Venezuela "brutally" abused opposition activists between April and September this year, rights groups claimed, during a heavy-handed crackdown on anti-government protests that led to scores of deaths on all sides.
Government security forces tortured some of thousands of detainees with "electric shocks, asphyxiation, sexual assault, and other brutal techniques," according to a joint report published by Human Rights Watch (HRW) and Penal Forum (PF) on Wednesday.
In one case, a 34-year-old man described how he was hung from the ceiling by plainclothes police and shocked with a metal rod to extract a confession. In another, a 17-year-old boy said he was beaten with sticks and held in an overcrowded punishment cell for days.
Jose Miguel Vivanco, Americas director at HRW, said impunity for the perpetrators of violence suggested "government responsibility at the highest levels."
"These are not isolated abuses or occasional excesses by rogue officers but rather a systematic practice by Venezuelan security forces,” he said.
A political weapon
HRW and PF documented 88 cases of rights violations — including excessive force and arbitrary detentions — during interviews with more than 120 people.
President Nicolas Maduro's government has long denied allegations of torture, accusing HRW of being part of an America-funded conspiracy to stop socialism.
"The strategy used against my country from certain centers of power is a clear example of the use of human rights as a political weapon," Foreign Minister Jorge Arreaza told the United Nations' human rights council in September.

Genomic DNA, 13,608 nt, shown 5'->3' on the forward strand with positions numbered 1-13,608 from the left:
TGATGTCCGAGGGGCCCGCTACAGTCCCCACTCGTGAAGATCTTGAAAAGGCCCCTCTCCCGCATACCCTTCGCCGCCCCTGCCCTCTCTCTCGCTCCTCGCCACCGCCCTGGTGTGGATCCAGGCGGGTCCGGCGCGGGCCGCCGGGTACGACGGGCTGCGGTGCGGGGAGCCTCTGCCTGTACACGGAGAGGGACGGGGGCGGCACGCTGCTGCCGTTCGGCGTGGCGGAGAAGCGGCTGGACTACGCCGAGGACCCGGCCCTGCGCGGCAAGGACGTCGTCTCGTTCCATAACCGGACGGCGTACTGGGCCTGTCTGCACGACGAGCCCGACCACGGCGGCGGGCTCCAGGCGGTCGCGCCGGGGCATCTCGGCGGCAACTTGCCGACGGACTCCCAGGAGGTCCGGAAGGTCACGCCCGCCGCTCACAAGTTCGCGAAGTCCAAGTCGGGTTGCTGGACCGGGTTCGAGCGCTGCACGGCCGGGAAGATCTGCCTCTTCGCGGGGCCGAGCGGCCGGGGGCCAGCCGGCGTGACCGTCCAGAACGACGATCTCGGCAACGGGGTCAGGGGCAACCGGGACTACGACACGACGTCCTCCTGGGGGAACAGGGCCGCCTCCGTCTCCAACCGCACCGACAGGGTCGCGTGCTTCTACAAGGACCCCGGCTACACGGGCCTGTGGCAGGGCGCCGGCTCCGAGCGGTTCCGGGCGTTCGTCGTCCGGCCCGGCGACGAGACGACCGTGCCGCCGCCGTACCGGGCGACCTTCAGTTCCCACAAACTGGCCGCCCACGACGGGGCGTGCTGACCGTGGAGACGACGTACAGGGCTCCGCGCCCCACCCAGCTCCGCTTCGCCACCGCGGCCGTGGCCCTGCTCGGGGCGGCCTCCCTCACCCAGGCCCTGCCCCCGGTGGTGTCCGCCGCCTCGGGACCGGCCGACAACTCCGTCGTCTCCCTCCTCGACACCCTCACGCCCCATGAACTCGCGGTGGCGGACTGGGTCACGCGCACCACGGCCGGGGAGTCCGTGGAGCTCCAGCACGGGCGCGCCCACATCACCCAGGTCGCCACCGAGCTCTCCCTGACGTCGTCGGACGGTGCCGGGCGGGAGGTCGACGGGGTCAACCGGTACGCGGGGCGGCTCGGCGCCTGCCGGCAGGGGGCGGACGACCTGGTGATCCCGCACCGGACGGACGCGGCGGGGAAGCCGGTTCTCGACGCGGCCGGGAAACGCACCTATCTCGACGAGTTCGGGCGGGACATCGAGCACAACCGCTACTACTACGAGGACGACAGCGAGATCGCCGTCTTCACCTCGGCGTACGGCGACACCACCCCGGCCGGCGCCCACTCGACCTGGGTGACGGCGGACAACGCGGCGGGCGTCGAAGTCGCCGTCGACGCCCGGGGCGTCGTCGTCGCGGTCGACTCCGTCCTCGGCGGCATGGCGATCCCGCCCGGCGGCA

Tensions in Venezuela escalated in March this year when the pro-government Supreme Court stripped the opposition-controlled congress of its last remaining powers, sparking near-daily protests to oust Maduro's leftist government.
Demonstrators said National Guard soldiers clamped down on protests with excessive force. Maduro said his administration faced an "armed insurgency."
Venezuela is in the grip of a severe political and economic crisis that has prompted fears of a refugee crisis in neighboring countries.
The opposition blames Maduro's for the soaring inflation and basic food shortages that have brought Venezuela's economy to ruin. But despite the public unrest Maduro refuses to step down.
Earlier this month the European Union followed the United States in implementing a number of sanctions against Venezuela, including a ban on arms sales. Foreign ministers from EU member states said the measures could be reversed if Maduro reacts to demands for more democracy in Venezuela, including the release of political prisoners.
an/sms (AP, Reuters)